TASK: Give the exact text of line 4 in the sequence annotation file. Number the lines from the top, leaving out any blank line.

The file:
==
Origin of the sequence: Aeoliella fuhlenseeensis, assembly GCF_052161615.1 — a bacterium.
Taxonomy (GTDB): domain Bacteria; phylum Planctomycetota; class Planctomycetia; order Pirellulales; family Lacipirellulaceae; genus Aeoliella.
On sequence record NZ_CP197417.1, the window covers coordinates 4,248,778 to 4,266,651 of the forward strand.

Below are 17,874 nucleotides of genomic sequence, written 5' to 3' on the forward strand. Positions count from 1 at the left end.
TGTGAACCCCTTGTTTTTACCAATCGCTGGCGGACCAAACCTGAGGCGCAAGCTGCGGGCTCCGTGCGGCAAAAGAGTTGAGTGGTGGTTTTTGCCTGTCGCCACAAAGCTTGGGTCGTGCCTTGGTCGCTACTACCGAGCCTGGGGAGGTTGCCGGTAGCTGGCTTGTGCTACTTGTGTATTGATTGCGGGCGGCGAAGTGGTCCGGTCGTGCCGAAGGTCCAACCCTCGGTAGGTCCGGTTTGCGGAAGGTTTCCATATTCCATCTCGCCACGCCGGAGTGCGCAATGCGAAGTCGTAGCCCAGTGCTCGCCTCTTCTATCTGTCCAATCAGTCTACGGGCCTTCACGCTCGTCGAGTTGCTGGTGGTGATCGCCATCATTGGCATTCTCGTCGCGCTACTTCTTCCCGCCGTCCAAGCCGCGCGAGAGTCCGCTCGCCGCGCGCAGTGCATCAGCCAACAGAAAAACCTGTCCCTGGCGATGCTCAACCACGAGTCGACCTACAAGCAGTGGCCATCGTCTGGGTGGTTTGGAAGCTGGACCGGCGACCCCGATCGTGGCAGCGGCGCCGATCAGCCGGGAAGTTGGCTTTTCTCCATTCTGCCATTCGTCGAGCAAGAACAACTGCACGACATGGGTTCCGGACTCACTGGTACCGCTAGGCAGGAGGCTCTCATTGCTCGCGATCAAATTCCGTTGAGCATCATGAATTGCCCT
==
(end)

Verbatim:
Below are 17,874 nucleotides of genomic sequence, written 5' to 3' on the forward strand. Positions count from 1 at the left end.